Both sides in a hearing before a state Supreme Court referee agreed Tuesday that the Oklahoma Constitution sets a certain procedure for how the Legislature must handle revenue bills. They also agreed that this procedure wasn’t followed when lawmakers approved a bill setting a production tax for oil and natural gas.
The major disagreement is whether the measure should be defined as a revenue bill requiring this special treatment.
Oklahoma City Attorney Jerry Fent says it absolutely is. Oklahoma Solicitor General Patrick Wyrick says it most certainly is not.
Fent is asking the court to rule House Bill 2562 unconstitutional. It was signed into law by Gov. Mary Fallin on May 28, setting the oil and natural gas production tax at 2 percent for the first 36 months of production. It then increases to 7 percent.
He told Daniel Karim, the referee, that the Legislature violated provisions in the Oklahoma Constitution requiring that revenue bills not be enacted during the last five days of the legislative session, that they must be supported by a three-fourths vote of the House and Senate and that they must not go into effect until 90 days after the session.
“We must enforce the constitution on every bill regardless whether it hurts us or helps us,” Fent said. “If you don’t attack any violation of the constitution, you agree that any violation is OK.”
He said even if the measure is revenue neutral, that’s not important. He said the constitution references revenue bills but makes no distinction on whether these bills increase or decrease revenue.
The state historically has assessed a 7 percent tax on production. In 1994, the Legislature created an incentive for horizontal drilling which lowered the tax rate to 1 percent for the first two years. In 2002, the incentive was extended to up to four years. The incentive program was set to expire July of next year, which would return the tax rate to 7 percent.
Wyrick said the measure provides a continued incentive for drilling by setting the tax at 2 percent for the first 36 months of production. He compared it to a law that provides Oklahomans a sales tax-free weekend, which begins this Friday and ends Sunday.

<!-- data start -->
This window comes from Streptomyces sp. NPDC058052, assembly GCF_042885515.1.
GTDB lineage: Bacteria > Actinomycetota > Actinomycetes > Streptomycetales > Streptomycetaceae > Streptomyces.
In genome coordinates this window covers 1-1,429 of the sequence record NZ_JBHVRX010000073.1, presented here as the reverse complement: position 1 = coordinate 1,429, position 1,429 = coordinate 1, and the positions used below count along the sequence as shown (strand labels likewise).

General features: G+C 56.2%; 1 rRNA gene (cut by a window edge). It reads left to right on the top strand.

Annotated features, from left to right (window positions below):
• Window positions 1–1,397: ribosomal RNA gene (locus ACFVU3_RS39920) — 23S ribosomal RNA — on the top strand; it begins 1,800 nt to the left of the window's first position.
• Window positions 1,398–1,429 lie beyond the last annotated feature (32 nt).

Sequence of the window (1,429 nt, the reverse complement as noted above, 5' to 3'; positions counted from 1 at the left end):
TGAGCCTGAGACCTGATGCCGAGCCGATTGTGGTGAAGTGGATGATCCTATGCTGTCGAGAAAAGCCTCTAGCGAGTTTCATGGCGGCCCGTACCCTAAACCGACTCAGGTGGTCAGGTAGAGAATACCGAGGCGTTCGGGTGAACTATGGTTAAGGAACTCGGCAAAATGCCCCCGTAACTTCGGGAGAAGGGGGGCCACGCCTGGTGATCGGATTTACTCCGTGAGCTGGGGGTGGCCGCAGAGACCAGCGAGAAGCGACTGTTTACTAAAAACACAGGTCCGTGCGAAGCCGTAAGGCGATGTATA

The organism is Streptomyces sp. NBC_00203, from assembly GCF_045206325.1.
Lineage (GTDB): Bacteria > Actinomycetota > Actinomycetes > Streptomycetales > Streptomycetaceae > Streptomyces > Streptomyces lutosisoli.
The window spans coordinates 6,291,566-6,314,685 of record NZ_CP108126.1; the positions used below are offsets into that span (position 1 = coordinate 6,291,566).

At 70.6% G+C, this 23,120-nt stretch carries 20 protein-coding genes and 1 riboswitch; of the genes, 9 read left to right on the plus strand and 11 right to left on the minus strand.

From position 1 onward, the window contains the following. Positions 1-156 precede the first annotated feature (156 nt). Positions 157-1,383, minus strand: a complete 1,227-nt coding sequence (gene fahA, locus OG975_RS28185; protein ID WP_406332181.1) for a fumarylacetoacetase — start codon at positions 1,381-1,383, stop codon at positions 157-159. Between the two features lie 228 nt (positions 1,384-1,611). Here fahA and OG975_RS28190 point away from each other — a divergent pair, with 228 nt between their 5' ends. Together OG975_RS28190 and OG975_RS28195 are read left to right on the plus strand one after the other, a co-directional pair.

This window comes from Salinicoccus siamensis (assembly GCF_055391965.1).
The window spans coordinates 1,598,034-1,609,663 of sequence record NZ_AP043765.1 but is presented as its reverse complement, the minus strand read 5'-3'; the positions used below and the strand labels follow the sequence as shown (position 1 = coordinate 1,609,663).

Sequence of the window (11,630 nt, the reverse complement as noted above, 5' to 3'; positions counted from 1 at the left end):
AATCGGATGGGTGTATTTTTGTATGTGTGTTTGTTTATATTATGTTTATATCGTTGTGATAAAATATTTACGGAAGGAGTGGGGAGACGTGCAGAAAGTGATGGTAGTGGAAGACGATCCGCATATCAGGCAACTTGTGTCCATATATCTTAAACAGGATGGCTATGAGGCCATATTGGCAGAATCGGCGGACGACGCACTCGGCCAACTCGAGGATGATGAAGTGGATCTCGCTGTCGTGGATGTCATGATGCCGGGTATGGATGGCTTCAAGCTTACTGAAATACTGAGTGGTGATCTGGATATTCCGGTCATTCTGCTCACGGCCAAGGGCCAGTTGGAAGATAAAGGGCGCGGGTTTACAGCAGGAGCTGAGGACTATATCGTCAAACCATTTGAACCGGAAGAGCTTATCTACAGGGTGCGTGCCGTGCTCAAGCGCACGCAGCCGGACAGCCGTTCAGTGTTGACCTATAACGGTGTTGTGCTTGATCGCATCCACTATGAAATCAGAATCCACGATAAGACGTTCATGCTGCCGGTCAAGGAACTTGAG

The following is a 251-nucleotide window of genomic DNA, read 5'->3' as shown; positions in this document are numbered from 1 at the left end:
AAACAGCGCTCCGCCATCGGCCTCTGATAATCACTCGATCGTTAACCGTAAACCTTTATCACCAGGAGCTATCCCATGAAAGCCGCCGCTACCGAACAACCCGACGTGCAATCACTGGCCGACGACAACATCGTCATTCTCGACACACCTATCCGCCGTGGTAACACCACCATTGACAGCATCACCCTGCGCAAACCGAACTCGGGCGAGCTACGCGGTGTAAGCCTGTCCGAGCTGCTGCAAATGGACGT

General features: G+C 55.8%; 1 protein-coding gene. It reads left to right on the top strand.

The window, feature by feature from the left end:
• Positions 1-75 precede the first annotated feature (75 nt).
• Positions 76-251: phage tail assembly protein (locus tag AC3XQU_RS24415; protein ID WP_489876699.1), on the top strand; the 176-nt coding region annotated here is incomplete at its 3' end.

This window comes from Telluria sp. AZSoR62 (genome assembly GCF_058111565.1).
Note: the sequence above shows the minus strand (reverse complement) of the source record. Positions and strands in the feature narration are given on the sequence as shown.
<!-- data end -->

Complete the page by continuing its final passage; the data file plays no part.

“When the clocks strikes midnight on Sunday, your honor, and that exemption expires, nobody is going to stand up and claim their sales tax was just raised,” he said.
Wyrick said the court has long supported the principle that revenue bills are those which increase revenue. He said the bill does not do that. The intent of the constitutional provision, he said, was never meant to apply to those that do not increase revenue.
The oil industry has a huge financial impact on the state and, if the court rules in Fent’s favor, it could lead to a 600 percent spike in the production tax, he said, which would be harmful to the state’s economy.
Since it will be another year until the old incentive program expires, the Legislature, if necessary, would have time to take up the issue again and follow constitutional procedures for a revenue bill.
“Often there is an opportunity for legislative correction; is there one here?” Karim asked Wyrick.
“I suppose the Legislature in the next session could come in and try to get something done,” he said, but he noted that the prospect of getting a three-fourths majority could be problematic and such a delay would be harmful to an industry that needs lead time to plan its investments and drilling programs.
Karim will submit a report on the case to the Oklahoma Supreme Court.
Fent also is suing over a law to make a small, conditional cut in the state income tax. He said the Legislature violated the state constitution in the way it passed that measure. A previous attempt at an incremental cut of state income taxes was tossed out by the state Supreme Court late last year based on another lawsuit filed by Fent.
When the clocks strikes midnight on Sunday, your honor, and that exemption expires, nobody is going to stand up and claim their sales tax was just raised.”